[.....and as a result, it looks as if that particular project is now looking to grow 3x bigger than I first thought, as the lightbulbs came on when they could see how it could work. Wooooo!]

I just find that approach much easier than explaining the design process, showing a storyboard etc. , and then trying to verbally explain what the end-result may be. The other advantage, I find is that I can immediately  and confidently explain how exactly something is done, how long it takes etc. etc.

Nives Bacun Lebarovic

Thank you for the discussion @Susan.  I was wandering the same thing.

I'm not new to eLearning or ID, but I have always worked for someone else. Lately I'm thinking more and more about having my own business and finally working what I love.

Thank you all for great advices, specially to @Greg and @James .

Kimberly curtis

Hello All,

I am an educator and want to head towards a new career path. I'm so interested in becoming a technology training consultant for a company.  I would like to find out what companies are out there and would this be the best field for me to go into, or is this the correct field? I've never worked outside of education using my technology skills and wanted to see if this is the correct path I'm interested in? The highest level of using my technology skills was teaching on the college level as an adjunct instructor.  I'm welcome to suggestions or pointers on how to get out there and start a new career and willing to network with others who are already in this field.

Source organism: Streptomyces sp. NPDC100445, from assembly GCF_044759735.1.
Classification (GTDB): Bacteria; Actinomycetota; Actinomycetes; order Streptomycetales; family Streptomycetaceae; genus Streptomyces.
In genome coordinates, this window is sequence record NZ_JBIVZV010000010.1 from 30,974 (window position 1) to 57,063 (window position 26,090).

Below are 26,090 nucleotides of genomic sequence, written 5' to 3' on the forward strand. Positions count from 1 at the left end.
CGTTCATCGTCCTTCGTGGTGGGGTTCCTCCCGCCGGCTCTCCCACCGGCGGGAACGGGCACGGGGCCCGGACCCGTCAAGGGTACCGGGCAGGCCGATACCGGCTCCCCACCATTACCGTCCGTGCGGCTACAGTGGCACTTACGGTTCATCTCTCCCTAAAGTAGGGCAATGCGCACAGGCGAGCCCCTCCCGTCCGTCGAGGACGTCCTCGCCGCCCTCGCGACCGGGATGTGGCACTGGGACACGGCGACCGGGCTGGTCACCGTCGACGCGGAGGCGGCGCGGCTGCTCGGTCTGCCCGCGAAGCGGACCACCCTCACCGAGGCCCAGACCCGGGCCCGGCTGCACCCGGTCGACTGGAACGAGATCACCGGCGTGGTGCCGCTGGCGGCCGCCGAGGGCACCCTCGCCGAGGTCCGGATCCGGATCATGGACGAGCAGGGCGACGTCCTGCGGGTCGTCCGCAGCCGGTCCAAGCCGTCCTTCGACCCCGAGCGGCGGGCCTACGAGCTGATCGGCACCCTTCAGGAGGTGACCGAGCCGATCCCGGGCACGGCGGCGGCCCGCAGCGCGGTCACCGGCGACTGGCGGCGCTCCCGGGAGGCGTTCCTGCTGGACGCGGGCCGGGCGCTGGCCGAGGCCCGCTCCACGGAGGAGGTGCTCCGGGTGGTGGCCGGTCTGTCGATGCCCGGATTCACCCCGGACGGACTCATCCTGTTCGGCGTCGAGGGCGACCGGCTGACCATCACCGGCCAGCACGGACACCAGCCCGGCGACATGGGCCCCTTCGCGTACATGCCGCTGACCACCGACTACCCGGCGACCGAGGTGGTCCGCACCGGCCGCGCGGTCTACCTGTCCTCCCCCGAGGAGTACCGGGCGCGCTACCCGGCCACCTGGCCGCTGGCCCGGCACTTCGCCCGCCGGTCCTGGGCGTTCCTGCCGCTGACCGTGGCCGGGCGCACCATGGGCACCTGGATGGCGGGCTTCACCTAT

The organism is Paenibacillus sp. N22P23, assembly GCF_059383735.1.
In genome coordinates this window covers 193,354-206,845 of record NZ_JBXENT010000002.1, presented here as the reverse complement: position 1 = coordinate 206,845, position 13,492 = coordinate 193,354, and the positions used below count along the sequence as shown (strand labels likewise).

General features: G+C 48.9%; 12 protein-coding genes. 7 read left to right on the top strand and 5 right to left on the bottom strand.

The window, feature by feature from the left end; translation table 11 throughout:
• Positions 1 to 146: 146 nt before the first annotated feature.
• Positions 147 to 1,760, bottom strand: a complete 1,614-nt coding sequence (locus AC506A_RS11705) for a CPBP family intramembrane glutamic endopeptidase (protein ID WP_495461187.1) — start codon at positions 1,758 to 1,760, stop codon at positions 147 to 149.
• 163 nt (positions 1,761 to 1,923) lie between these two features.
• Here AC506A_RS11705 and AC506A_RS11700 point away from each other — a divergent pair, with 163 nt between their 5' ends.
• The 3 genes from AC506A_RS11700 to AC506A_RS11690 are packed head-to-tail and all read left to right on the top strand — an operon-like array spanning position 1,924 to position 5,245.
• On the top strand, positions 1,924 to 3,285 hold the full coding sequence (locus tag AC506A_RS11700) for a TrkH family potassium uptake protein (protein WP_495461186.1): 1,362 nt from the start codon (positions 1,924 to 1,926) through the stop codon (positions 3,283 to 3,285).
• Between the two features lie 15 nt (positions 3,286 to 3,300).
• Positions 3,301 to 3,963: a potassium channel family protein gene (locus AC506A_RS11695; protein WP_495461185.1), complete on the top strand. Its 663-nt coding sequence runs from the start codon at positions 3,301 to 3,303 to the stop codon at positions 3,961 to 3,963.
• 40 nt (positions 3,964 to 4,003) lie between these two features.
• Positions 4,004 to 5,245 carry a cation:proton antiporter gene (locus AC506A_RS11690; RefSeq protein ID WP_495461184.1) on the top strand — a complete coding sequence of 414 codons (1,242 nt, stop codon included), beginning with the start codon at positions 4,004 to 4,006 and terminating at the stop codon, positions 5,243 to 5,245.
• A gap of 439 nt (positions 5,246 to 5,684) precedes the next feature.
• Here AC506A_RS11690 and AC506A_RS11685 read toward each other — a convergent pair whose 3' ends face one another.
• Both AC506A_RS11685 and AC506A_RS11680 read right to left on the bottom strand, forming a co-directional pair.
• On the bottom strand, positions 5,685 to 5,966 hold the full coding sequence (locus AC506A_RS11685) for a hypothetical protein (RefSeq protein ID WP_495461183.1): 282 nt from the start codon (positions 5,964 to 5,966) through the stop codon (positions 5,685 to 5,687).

Christy Tucker

It depends on what you want to do. If you want to stay in a classroom but work with adults, then training can be a good career switch from teaching. I was a K-12 teacher, then a corporate software trainer, before becoming an instructional designer. I'm much happier doing instructional design than I was doing training, personally, but that's a matter of my personality. I always loved creating lesson plans and curriculum. When I was a trainer, I missed being able to design and create content.

I think without experience as a technical trainer you may have a hard time jumping right to being a consultant. You might be better off trying to get a full time job as a trainer with a company before trying to go out on your own in a field where you don't have a proven track record. I won't say it's impossible, but it may be harder to start by creating your own business.

Several years ago, I wrote a post in response to several teachers who contacted me asking if instructional design would be a good fit. I know that's not exactly what you're asking, but ID might be something to consider. If ID doesn't seem like what you want, that might tell you that training is more the right path.

https://christytucker.wordpress.com/2007/06/20/is-instructional-design-the-right-career/